As I look back I see many junctures in my life that, though they involve different circumstances, fit the story of the rich young ruler in Luke 18:18-23. Time and time again I have been confronted with a choice towards being faithful and submitting to the external authority I have given my life over to, or protecting what I have. Will I keep hold of what I have and what I have built (or more to the point, what has been built for me), or will I submit and let it go if compelled to do so? In each of those instances, struggle has occurred when I have held on, and freedom has occurred when I have let go and submitted. Internally I face these junctures and the ongoing journey of submission regularly. The temptation is always to hold on and say no – to take hold of the power inherent in the veneer of my own autonomy. Isn’t this the crux of the story of Genesis 3 that Christian tradition calls ‘the fall’?
That call to submission is the heart of the Christian message – to recognise that we belong to God and each other and to give ourselves over to that accordingly. Such submission is the antithesis of modern western culture, partly because we’ve witnessed the constant abuse of power, yet I believe it’s an antidote to much of what is wrong and broken around us.
You see, the paradox of my submission to God is that I’m submitting to the One who first submitted himself to us. The story of Christ, as the Church fathers understood it and expressed it in the ancient creeds, is about the foundation and source of life (God) entering the world as one of us, revealing himself and his character, demonstrating humanity to us (including his constant submission to the Father) and calling us back into unity with ultimate Divinity and with each other. Then it’s about God, through Christ, submitting to the worst of who we are by walking to death on a cross. And somehow out of that submission to us and to the Father, new life broke forth.
When I feebly reach towards God in an act of submission, I’m reaching towards the One who has and is rushing towards me. I’m reaching towards the One who gave up autonomy and laid his life down for us. That’s a totally different act from submitting to the constant abuse of power we often see in the world around us. Submitting to the One who submitted to us and to the Father (his source of life) then demands that we act with the same service and selflessness towards the world we live and breath within. Sadly, we who declare ourselves to be followers of Christ often fail to live up to that ideal, sometimes with disastrous consequences.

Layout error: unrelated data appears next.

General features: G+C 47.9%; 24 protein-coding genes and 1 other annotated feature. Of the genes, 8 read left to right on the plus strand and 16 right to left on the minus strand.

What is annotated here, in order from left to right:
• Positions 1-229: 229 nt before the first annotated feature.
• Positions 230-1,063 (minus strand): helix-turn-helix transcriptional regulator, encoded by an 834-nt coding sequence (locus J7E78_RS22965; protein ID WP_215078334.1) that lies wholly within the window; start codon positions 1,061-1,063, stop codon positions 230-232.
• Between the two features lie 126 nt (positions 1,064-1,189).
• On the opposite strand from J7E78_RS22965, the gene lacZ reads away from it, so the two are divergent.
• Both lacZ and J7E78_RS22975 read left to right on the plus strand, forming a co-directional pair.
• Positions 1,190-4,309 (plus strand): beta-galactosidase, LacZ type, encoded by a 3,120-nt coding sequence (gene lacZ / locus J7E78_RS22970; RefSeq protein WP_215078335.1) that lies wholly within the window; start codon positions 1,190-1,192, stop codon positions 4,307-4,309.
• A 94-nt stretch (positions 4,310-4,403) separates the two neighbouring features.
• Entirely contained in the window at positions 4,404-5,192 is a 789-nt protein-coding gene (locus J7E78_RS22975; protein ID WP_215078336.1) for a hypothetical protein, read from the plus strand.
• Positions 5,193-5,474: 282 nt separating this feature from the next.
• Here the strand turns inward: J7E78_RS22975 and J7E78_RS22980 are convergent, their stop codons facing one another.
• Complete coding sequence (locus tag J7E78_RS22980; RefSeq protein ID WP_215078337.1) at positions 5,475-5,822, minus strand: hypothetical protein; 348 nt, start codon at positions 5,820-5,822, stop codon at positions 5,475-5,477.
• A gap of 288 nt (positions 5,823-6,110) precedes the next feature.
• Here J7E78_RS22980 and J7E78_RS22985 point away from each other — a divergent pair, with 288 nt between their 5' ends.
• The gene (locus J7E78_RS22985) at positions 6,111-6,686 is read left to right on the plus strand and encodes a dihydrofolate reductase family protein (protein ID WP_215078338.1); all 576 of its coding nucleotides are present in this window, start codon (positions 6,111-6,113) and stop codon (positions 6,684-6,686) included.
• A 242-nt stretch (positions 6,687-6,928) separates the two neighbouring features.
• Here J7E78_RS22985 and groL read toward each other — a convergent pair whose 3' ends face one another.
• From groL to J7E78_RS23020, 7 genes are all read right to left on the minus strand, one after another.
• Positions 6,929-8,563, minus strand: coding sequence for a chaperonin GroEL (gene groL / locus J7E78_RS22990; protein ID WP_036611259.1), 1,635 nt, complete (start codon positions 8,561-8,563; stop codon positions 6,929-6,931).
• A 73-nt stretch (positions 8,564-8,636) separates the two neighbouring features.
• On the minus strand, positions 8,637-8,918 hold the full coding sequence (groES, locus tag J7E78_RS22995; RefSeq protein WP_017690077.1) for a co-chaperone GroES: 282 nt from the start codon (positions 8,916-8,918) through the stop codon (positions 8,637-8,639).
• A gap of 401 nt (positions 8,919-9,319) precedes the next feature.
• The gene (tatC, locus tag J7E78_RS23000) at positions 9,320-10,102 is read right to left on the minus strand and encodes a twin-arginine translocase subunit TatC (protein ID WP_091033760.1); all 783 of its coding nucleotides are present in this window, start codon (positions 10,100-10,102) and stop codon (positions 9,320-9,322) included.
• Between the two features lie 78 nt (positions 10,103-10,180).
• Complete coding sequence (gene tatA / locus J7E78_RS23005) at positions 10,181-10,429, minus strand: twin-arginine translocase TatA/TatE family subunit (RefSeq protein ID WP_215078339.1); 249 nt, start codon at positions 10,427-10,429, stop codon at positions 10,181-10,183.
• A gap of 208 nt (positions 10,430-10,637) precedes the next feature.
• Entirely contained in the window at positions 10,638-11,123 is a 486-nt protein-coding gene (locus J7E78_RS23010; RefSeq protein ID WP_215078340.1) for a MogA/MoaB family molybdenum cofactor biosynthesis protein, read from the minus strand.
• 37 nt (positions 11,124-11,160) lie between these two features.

My journey of submission should breed humility in myself. When I fight that submission I often come face to face with my own pride and ego – this is why the first call of Jesus is to ‘repent, for the kingdom of heaven is near.’ Repentance is an act of submission. It allows us to fall into the kingdom that’s right there. Failing to go there because I wish to tightly grasp my veneer of autonomy therefore holds that kingdom at a distance as I try to maintain my own fiefdom.
Paradoxically, in my constant acts of submission to God, through Christ, I continually find freedom and space. When I struggle to do otherwise I find myself getting trapped in a prison of self-made walls.
I have no great point to this, other than to publicly recognise an unspoken reality that sits at the heart of shaping who I am and who I am becoming – a reality that can seem at complete odds with our modern culture and hyper-individualism.